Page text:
Finally, we arrived at a small port, from which we walked to Rome. To the slave market. We had all been given a name, mine was Domillita. I stood up on the wooden platform, wearing nothing but the chains and the parchment price tag. We were told that we would be beaten if we didn't look straight ahead all the time, or if we made eye contact. I heard voices, saw people coming in front, staring at us, opening our mouths to look at our teeth, examining us. I saw two girls wearing cloaks, walking along with a man who I assumed was their father. They whispered to him and pointed at me. He handed some money to the slave dealer, who unshackled me and pushed me towards them. One of the girls took my hand, and the other wrapped her cloak around me. They led me into a white building. There was a pool of water in the middle of the first room, and small coloured tiles all over the floor, making a picturing of a man wearing a lion skin cloak, and holding a club. One of the girls was chattering away, but I didn't know what she was saying. The other girl seemed to notice, and stopped her sister's chatter. She pointed to herself. "Thalia," she said. Then she pointed at her sister "Octavia." Then she pointed at me. "Domillita." I whispered. The girl smiled, and I smiled back.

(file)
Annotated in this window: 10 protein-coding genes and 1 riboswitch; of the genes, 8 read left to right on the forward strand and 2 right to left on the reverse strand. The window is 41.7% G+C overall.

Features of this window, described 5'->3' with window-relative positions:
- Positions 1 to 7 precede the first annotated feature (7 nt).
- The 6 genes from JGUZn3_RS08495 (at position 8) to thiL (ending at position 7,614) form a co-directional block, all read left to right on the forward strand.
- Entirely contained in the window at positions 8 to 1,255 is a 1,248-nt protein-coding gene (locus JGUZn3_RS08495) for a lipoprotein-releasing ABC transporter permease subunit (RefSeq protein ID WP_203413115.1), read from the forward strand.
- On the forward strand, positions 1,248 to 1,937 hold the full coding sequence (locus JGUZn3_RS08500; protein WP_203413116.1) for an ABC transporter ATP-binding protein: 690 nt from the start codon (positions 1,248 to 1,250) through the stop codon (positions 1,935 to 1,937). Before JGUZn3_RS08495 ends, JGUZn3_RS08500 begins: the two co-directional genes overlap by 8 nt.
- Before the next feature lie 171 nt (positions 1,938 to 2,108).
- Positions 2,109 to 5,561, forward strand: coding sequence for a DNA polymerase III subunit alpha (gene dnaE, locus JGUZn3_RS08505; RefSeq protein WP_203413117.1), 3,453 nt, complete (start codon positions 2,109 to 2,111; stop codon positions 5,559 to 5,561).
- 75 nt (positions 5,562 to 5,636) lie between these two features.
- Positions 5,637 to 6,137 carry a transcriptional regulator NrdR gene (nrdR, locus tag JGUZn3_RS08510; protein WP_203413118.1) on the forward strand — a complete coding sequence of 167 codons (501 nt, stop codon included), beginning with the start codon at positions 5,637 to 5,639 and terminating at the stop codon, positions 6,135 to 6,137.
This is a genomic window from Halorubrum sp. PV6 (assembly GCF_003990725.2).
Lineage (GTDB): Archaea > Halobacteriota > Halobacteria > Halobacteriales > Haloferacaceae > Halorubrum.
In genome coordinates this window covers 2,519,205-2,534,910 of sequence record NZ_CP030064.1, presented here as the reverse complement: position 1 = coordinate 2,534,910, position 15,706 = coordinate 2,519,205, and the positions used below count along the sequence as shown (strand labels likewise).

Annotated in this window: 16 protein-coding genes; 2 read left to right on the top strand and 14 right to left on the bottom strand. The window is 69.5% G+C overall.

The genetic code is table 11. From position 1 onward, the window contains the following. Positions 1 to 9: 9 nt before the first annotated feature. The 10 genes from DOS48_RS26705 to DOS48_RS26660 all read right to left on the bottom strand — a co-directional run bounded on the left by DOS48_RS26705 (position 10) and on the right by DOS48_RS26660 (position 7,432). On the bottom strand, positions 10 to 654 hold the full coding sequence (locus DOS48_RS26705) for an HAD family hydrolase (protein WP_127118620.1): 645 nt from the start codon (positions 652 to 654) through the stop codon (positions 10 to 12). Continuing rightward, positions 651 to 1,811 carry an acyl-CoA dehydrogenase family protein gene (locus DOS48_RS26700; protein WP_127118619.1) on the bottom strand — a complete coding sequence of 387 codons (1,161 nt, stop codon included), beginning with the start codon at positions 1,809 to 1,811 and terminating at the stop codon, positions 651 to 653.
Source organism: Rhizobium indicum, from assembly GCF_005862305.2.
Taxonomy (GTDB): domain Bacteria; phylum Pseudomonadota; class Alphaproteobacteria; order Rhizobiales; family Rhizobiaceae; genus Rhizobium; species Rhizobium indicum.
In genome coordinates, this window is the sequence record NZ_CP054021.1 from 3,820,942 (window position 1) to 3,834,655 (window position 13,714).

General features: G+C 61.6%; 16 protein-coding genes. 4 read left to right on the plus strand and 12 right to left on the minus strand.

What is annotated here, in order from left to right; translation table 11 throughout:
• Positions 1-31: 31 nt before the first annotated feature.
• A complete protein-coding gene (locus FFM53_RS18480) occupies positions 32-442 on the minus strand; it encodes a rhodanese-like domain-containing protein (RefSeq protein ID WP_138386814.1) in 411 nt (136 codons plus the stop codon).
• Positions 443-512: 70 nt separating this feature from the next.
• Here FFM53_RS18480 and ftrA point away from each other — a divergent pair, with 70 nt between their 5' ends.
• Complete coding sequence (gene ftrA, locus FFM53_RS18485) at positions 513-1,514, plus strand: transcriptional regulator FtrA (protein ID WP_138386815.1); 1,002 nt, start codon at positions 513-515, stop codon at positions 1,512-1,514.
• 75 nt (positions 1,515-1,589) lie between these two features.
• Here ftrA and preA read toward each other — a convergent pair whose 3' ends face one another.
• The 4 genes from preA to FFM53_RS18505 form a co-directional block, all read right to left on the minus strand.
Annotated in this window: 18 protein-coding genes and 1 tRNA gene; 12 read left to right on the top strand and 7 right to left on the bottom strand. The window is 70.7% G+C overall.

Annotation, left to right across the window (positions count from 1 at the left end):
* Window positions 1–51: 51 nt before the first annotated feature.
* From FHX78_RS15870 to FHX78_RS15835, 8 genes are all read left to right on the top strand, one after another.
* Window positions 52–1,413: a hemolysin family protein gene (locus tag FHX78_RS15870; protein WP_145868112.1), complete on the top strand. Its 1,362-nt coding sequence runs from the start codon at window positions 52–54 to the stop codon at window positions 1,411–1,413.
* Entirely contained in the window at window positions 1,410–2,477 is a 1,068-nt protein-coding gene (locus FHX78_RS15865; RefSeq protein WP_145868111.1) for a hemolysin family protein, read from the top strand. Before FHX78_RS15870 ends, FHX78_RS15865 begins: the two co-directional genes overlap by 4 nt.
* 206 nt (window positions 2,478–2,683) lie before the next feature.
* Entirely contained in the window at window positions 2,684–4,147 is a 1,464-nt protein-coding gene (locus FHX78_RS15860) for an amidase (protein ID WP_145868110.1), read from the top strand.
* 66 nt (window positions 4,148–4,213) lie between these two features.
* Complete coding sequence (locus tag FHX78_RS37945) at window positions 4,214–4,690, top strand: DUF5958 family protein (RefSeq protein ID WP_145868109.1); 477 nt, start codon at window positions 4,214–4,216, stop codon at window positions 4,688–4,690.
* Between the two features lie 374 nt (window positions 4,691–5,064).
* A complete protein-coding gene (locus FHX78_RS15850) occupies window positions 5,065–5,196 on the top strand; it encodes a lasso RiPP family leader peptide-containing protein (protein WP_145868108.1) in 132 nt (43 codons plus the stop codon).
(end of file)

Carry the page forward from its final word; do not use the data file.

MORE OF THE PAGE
The next day, they started to teach me Latin, using Pliny's Natural History. The city we were in was called Rome. The room with the water was the atrium. There were many rooms that led off from the atrium, including the triclinium, were we ate. They showed me the whole house, and told me what everything was. Then they took me to the baths. I loved the hot baths, and the steam room, because they reminded me of my home in the desert. The girls were really kind too me. They told me that their father was one of the only honest and respectable bankers in Rome, so they were quite rich.